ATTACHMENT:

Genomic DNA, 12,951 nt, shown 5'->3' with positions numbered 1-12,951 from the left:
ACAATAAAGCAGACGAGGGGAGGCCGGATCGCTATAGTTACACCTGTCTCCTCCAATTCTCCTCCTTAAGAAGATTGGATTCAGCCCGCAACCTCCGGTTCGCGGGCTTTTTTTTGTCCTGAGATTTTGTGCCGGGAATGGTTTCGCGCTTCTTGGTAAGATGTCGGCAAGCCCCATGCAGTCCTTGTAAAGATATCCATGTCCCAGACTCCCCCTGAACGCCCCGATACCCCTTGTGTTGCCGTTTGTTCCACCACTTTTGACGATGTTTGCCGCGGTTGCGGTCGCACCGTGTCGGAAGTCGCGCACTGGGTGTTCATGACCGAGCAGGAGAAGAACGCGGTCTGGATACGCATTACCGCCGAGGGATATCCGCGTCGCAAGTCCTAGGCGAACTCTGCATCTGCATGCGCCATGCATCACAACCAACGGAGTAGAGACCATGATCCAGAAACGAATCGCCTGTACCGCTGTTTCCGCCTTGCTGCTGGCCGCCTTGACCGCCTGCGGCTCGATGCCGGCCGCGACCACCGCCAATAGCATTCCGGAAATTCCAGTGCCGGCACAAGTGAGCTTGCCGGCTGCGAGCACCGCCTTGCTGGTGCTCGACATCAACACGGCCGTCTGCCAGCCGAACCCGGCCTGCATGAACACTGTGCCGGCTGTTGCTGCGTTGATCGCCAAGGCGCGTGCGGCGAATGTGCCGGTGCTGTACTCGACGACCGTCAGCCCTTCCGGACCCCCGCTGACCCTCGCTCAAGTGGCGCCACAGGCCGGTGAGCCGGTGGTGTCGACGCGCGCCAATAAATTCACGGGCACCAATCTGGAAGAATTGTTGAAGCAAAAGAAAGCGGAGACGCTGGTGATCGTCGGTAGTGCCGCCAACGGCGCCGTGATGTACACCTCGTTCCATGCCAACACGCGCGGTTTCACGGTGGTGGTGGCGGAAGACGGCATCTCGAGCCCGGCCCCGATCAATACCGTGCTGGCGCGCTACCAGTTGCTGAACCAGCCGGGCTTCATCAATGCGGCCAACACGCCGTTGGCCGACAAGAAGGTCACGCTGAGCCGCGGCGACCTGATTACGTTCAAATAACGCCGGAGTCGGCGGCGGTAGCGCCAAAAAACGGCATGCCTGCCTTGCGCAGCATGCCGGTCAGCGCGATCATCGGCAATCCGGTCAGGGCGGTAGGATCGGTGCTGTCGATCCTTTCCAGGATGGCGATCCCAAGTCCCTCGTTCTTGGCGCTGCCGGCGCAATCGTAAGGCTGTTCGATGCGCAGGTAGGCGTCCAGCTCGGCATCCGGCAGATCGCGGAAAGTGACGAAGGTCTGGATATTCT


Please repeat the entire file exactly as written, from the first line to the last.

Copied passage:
Genomic DNA, 12,951 nt, shown 5'->3' with positions numbered 1-12,951 from the left:
ACAATAAAGCAGACGAGGGGAGGCCGGATCGCTATAGTTACACCTGTCTCCTCCAATTCTCCTCCTTAAGAAGATTGGATTCAGCCCGCAACCTCCGGTTCGCGGGCTTTTTTTTGTCCTGAGATTTTGTGCCGGGAATGGTTTCGCGCTTCTTGGTAAGATGTCGGCAAGCCCCATGCAGTCCTTGTAAAGATATCCATGTCCCAGACTCCCCCTGAACGCCCCGATACCCCTTGTGTTGCCGTTTGTTCCACCACTTTTGACGATGTTTGCCGCGGTTGCGGTCGCACCGTGTCGGAAGTCGCGCACTGGGTGTTCATGACCGAGCAGGAGAAGAACGCGGTCTGGATACGCATTACCGCCGAGGGATATCCGCGTCGCAAGTCCTAGGCGAACTCTGCATCTGCATGCGCCATGCATCACAACCAACGGAGTAGAGACCATGATCCAGAAACGAATCGCCTGTACCGCTGTTTCCGCCTTGCTGCTGGCCGCCTTGACCGCCTGCGGCTCGATGCCGGCCGCGACCACCGCCAATAGCATTCCGGAAATTCCAGTGCCGGCACAAGTGAGCTTGCCGGCTGCGAGCACCGCCTTGCTGGTGCTCGACATCAACACGGCCGTCTGCCAGCCGAACCCGGCCTGCATGAACACTGTGCCGGCTGTTGCTGCGTTGATCGCCAAGGCGCGTGCGGCGAATGTGCCGGTGCTGTACTCGACGACCGTCAGCCCTTCCGGACCCCCGCTGACCCTCGCTCAAGTGGCGCCACAGGCCGGTGAGCCGGTGGTGTCGACGCGCGCCAATAAATTCACGGGCACCAATCTGGAAGAATTGTTGAAGCAAAAGAAAGCGGAGACGCTGGTGATCGTCGGTAGTGCCGCCAACGGCGCCGTGATGTACACCTCGTTCCATGCCAACACGCGCGGTTTCACGGTGGTGGTGGCGGAAGACGGCATCTCGAGCCCGGCCCCGATCAATACCGTGCTGGCGCGCTACCAGTTGCTGAACCAGCCGGGCTTCATCAATGCGGCCAACACGCCGTTGGCCGACAAGAAGGTCACGCTGAGCCGCGGCGACCTGATTACGTTCAAATAACGCCGGAGTCGGCGGCGGTAGCGCCAAAAAACGGCATGCCTGCCTTGCGCAGCATGCCGGTCAGCGCGATCATCGGCAATCCGGTCAGGGCGGTAGGATCGGTGCTGTCGATCCTTTCCAGGATGGCGATCCCAAGTCCCTCGTTCTTGGCGCTGCCGGCGCAATCGTAAGGCTGTTCGATGCGCAGGTAGGCGTCCAGCTCGGCATCCGGCAGATCGCGGAAAGTGACGAAGGTCTGGATATTCT